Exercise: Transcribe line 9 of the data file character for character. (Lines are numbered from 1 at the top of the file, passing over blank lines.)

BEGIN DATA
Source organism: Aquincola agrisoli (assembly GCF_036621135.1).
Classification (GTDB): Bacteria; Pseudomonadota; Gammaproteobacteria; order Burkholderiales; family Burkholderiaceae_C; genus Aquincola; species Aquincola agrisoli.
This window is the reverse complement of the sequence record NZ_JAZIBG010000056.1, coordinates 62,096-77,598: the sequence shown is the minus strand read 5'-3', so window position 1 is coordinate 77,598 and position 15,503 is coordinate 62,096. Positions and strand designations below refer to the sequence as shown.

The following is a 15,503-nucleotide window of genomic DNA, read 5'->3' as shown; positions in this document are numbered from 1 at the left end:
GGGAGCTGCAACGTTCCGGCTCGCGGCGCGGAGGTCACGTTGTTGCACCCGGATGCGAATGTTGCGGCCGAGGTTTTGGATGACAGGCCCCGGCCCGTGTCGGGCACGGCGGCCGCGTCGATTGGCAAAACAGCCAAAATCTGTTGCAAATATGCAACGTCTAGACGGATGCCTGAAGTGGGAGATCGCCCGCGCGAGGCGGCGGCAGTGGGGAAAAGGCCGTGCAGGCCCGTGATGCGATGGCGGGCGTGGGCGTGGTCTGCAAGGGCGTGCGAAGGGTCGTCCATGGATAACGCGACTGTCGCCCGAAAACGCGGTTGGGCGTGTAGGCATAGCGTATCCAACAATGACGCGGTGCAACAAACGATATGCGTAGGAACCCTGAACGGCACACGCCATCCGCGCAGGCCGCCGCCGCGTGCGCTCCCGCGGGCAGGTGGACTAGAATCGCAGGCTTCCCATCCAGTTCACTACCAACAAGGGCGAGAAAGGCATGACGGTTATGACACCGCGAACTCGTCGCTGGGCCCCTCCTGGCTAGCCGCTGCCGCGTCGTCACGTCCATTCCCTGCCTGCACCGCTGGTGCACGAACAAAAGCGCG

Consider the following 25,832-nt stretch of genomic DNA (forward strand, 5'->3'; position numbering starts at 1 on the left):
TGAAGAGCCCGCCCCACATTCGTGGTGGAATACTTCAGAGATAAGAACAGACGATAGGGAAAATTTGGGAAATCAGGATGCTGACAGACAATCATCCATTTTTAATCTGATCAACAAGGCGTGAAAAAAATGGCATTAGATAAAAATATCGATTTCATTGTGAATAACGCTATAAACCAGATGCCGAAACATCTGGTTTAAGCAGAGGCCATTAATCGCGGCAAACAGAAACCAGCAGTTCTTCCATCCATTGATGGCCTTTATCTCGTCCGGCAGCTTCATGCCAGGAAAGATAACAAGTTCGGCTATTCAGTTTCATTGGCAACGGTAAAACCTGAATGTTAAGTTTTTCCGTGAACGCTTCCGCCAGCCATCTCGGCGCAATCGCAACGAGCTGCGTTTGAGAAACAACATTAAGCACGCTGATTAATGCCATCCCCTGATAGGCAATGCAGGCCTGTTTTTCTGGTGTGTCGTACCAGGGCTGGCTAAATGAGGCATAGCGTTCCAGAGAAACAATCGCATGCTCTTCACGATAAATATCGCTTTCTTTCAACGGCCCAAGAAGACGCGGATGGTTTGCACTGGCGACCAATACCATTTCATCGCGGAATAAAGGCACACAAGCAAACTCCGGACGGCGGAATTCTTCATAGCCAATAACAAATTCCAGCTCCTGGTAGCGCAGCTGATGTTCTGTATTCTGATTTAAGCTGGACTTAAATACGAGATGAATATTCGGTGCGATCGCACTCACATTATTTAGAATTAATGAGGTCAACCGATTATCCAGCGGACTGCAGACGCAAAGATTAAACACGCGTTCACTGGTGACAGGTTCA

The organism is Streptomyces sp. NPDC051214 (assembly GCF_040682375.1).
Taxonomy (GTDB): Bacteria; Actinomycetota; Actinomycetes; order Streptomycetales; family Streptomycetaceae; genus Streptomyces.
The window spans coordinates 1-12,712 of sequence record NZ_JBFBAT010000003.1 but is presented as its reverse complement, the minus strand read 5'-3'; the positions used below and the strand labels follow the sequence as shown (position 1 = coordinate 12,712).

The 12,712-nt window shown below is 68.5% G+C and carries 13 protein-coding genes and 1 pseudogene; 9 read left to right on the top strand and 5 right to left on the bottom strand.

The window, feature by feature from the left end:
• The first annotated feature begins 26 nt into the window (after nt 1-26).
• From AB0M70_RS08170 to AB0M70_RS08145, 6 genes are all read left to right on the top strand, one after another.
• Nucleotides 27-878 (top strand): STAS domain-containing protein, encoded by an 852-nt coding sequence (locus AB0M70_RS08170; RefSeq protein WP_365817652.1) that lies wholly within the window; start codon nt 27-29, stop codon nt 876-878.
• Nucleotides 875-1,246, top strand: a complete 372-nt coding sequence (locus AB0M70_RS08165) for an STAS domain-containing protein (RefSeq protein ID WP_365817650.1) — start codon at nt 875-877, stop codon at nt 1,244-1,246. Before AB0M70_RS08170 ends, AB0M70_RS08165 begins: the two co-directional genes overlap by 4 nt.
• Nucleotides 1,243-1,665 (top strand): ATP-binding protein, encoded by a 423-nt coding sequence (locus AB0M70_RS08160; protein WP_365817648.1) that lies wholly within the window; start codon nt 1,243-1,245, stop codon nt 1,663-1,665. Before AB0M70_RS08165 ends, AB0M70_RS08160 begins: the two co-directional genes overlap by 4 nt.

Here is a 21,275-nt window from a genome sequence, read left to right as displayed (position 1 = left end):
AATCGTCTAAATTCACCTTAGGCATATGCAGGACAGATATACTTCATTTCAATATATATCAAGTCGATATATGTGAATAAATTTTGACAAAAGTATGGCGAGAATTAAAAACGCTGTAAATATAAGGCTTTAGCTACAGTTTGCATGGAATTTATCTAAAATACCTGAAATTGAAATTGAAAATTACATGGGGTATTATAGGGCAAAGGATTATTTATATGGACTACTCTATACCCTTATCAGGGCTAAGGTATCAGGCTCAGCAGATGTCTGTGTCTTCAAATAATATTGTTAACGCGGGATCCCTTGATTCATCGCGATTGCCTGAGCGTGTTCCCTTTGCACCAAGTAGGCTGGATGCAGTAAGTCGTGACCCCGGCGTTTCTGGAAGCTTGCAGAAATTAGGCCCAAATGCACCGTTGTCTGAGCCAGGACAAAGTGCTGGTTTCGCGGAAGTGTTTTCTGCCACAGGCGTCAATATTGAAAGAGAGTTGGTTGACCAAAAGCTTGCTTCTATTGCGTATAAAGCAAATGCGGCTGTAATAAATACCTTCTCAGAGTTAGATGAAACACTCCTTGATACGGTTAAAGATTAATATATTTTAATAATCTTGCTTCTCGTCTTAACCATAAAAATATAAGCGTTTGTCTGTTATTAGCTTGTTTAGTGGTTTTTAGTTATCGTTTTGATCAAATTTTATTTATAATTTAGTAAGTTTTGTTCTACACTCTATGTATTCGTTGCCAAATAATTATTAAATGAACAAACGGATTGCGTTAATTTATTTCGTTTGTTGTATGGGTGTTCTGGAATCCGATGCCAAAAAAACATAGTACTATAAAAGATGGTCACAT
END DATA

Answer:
Taxonomy (GTDB): Bacteria; Actinomycetota; Actinomycetes; order Streptomycetales; family Streptomycetaceae; genus Streptomyces.